Central Mineral and Environmental Resources Science Center
As the Mineral Resources Program has increasingly ventured into geochemical baseline studies applied to environmental problems such as human and animal health, agricultural productivity, and pollution, it is becoming apparent that our soil geochemistry database is inadequate for most purposes. The risk assessment community has also made similar observations when working on issues related to contaminated land. Such studies require defining "background" concentrations for the elements or compounds of concern and appropriate data is generally either difficult to find or does not exist. The USGS has data for over 100,000 soil samples in its databases, but most of these samples were collected for very site-specific studies and were not collected according to uniform sampling and analytical protocol. Many other data exist. For example, the U.S. Department of Agriculture collected and analyzed 3,045 samples of surface soil from 307 different soil series. In addition, the Natural Resources Conservation Service (NRCS) has contracted with various state universities (e.g., Penn State and Univ. of Florida) to analyze samples within a given state. Other Federal agencies routinely collect and analyze soil samples. For example, the Dept. of Energy has data for areas surrounding many of its facilities and the EPA collects soil samples during its regulatory activities. In summary, there are many soil geochemical data sets that exist, but they not easily accessible or they may not be available in electronic format. In addition, metadata, if available, may not be compliant with appropriate Federal standards.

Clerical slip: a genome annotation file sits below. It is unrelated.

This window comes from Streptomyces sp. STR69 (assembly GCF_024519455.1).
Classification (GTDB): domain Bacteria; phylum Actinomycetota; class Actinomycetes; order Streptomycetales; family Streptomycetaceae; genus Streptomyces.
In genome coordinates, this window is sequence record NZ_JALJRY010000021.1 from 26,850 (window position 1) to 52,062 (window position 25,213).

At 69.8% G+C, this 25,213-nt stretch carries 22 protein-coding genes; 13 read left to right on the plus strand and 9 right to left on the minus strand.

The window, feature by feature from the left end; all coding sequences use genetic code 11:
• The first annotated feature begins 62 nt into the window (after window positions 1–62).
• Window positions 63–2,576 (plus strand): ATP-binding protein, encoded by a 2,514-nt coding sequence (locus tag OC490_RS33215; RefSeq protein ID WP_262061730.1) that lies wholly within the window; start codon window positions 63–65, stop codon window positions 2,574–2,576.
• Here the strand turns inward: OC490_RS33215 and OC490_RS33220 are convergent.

We proposed, in cooperation with the NRCS, to conduct an inventory of soil geochemical data sets available for the United States, accumulate available data sets along with metadata, and make these data available in electronic form through a web site. If a data set was not in digital form, we entered the data into a spreadsheet or database. If metadata was not available, or is not compliant, we generated the information in the appropriate format. For data that was available through existing web sites, we provided links to those sites. The ultimate goal was to establish a "one-stop-shopping" web site for anyone who needs soil geochemical data.